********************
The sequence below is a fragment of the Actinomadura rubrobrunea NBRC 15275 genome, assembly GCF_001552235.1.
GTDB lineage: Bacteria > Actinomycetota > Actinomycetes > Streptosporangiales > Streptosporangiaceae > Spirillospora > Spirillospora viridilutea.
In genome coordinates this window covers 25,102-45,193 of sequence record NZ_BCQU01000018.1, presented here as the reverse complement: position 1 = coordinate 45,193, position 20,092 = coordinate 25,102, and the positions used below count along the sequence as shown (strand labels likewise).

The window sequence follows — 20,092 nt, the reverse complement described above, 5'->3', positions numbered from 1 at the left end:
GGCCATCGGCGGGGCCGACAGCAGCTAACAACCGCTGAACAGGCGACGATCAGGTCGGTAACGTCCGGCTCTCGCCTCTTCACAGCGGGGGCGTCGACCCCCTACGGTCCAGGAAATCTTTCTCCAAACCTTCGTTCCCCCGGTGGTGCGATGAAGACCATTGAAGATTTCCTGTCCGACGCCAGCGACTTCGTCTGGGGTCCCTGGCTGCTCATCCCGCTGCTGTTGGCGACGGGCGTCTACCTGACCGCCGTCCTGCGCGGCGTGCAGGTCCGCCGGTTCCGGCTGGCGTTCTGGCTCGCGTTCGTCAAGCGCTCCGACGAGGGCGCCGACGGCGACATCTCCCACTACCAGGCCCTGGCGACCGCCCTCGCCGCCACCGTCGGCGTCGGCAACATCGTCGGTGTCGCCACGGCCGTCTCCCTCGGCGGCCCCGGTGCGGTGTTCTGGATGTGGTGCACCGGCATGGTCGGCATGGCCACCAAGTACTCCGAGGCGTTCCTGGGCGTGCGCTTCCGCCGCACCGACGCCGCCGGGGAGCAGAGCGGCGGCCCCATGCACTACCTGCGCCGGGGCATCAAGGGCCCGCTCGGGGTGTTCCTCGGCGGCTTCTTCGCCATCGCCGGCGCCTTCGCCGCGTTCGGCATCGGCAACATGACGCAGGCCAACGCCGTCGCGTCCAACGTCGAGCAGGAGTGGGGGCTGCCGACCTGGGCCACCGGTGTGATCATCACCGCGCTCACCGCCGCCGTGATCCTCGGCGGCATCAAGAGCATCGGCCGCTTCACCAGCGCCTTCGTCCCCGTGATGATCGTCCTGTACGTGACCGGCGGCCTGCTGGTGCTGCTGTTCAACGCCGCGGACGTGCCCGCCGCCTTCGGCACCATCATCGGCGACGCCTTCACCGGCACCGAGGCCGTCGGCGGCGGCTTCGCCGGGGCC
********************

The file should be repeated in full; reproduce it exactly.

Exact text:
The sequence below is a fragment of the Actinomadura rubrobrunea NBRC 15275 genome, assembly GCF_001552235.1.
GTDB lineage: Bacteria > Actinomycetota > Actinomycetes > Streptosporangiales > Streptosporangiaceae > Spirillospora > Spirillospora viridilutea.
In genome coordinates this window covers 25,102-45,193 of sequence record NZ_BCQU01000018.1, presented here as the reverse complement: position 1 = coordinate 45,193, position 20,092 = coordinate 25,102, and the positions used below count along the sequence as shown (strand labels likewise).

The window sequence follows — 20,092 nt, the reverse complement described above, 5'->3', positions numbered from 1 at the left end:
GGCCATCGGCGGGGCCGACAGCAGCTAACAACCGCTGAACAGGCGACGATCAGGTCGGTAACGTCCGGCTCTCGCCTCTTCACAGCGGGGGCGTCGACCCCCTACGGTCCAGGAAATCTTTCTCCAAACCTTCGTTCCCCCGGTGGTGCGATGAAGACCATTGAAGATTTCCTGTCCGACGCCAGCGACTTCGTCTGGGGTCCCTGGCTGCTCATCCCGCTGCTGTTGGCGACGGGCGTCTACCTGACCGCCGTCCTGCGCGGCGTGCAGGTCCGCCGGTTCCGGCTGGCGTTCTGGCTCGCGTTCGTCAAGCGCTCCGACGAGGGCGCCGACGGCGACATCTCCCACTACCAGGCCCTGGCGACCGCCCTCGCCGCCACCGTCGGCGTCGGCAACATCGTCGGTGTCGCCACGGCCGTCTCCCTCGGCGGCCCCGGTGCGGTGTTCTGGATGTGGTGCACCGGCATGGTCGGCATGGCCACCAAGTACTCCGAGGCGTTCCTGGGCGTGCGCTTCCGCCGCACCGACGCCGCCGGGGAGCAGAGCGGCGGCCCCATGCACTACCTGCGCCGGGGCATCAAGGGCCCGCTCGGGGTGTTCCTCGGCGGCTTCTTCGCCATCGCCGGCGCCTTCGCCGCGTTCGGCATCGGCAACATGACGCAGGCCAACGCCGTCGCGTCCAACGTCGAGCAGGAGTGGGGGCTGCCGACCTGGGCCACCGGTGTGATCATCACCGCGCTCACCGCCGCCGTGATCCTCGGCGGCATCAAGAGCATCGGCCGCTTCACCAGCGCCTTCGTCCCCGTGATGATCGTCCTGTACGTGACCGGCGGCCTGCTGGTGCTGCTGTTCAACGCCGCGGACGTGCCCGCCGCCTTCGGCACCATCATCGGCGACGCCTTCACCGGCACCGAGGCCGTCGGCGGCGGCTTCGCCGGGGCC